Italy – Is your forum selection clause enforceable?

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Under Italian law, the parties to a contract – both being private legal entities – are generally free to agree upon the court having jurisdiction on any disputes that may arise from such contract.

However, although such clauses are valid, their enforceability can be limited by certain formal requirements, which should be taken into account.

Curiously enough, such requirements are often stricter when both parties are based in Italy, looser when one of them is based abroad, particularly in another EU country.

Nevertheless, considering the current uncertainties in case law, a cautious approach in contract drafting is justifiable in any case.

Exclusive or non exclusive forum?

Let’s consider for example the following clause in a commercial contract between two private companies: Competent court – The courts of Milan shall be the competent forum on any dispute“.

This clause apparently does not raise any doubts. However, it has recently held by the Italian Supreme Court (“Corte di Cassazione”) to be unenforceable, particularly from the point of view of its non-exclusivity ( Supreme Court Civil Section (Cass. Civ. Sez.) VI-3, order 25.1.2018 n. 1838).

In that case, an Italian company had the other party (another Italian company) sign its general contract terms containing the above mentioned clause. Notwithstanding that, the first company was then served with a payment order (“decreto ingiuntivo”) issued by the Court of Siena, where the second company had started lawsuit despite having approved the forum clause.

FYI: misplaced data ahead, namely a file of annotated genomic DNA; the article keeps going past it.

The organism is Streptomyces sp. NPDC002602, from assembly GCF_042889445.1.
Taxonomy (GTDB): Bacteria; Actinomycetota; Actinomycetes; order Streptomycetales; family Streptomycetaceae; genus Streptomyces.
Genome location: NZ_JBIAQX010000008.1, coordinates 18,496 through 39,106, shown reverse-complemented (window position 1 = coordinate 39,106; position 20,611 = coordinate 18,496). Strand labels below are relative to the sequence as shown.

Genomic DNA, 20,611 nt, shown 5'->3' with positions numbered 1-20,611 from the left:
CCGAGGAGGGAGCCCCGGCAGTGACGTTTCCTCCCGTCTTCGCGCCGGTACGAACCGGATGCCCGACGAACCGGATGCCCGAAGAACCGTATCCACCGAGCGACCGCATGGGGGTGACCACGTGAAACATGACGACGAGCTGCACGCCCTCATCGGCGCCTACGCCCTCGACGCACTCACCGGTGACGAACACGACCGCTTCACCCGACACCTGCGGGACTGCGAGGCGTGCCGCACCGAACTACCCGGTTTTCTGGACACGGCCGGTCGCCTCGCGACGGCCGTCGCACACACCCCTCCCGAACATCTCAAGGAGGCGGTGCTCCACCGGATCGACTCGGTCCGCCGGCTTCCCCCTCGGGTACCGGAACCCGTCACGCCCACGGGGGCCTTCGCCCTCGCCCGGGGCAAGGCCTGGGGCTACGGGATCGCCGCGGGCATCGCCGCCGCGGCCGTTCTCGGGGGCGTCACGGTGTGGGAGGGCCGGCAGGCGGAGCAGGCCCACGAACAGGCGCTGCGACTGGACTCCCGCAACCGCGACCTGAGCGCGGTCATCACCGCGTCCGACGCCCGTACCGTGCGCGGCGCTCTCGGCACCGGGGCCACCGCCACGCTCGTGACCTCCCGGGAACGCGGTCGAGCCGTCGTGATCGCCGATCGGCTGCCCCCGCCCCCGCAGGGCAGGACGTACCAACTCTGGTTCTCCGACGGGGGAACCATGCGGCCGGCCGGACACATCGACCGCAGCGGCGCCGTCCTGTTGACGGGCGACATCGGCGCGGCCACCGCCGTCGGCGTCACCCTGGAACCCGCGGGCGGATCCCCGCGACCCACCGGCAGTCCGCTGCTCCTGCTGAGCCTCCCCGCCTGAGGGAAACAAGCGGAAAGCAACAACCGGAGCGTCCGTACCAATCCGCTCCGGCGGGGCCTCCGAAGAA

The first company was not successful in opposing against the payment order by raising the argument of the lack of jurisdiction of the Siena Court. In fact, it could not enforce the forum clause included in its general contract terms because the clause did not specify that the courts of Milan were the “exclusive” forum.

Therefore, to the opinion of our Supreme Court (actually confirming its own previous case law) in order for that clause to be enforceable as desired, it should have read: “The courts of Milan shall be the exclusively competent forum on any disputes”.

It is noteworthy, though, that the same general contract terms, if signed by a company based in another EU country different from Italy (e.g. France), could have successfully prevented the French company from starting lawsuit in France, even if the forum clause did not specify its exclusivity.

That is because Article 25 of EU Regulation n°1215/2012 expressly states that the “prorogation of jurisdiction” clause “shall be exclusive unless the parties have agreed otherwise”.

This was also confirmed by the Italian Supreme Court as well (see for example the decision n°3624 of 8.3.2012).

Now, what happens if the contractual partner of the Milan company is a company based in a non-EU country not bound by international treaties on the subject? For example, a U.S. company?

Would the clause “The courts of Milan shall be the competent forum on any dispute” be considered as exclusive or not, from the perspective of an Italian court?

Article 6 of Regulation 1215/2012 should lead the Italian court to interpret that clause as exclusive pursuant to Article 25 of the same Regulation. However, in similar cases in the past, Italian courts have considered such clauses as non-exclusive by applying the domestic rules of private international law (art. 4 of Law 218/95) and interpreting them in line with Article 29, second paragraph, of the Civil Procedure Code (see for example Tribunale of  Milan, 11.12.1997). As a consequence, in the case described above, if the U.S. company despite the above clause starts a lawsuit in its country, the decision issued in the U.S. may be recognized in Italy.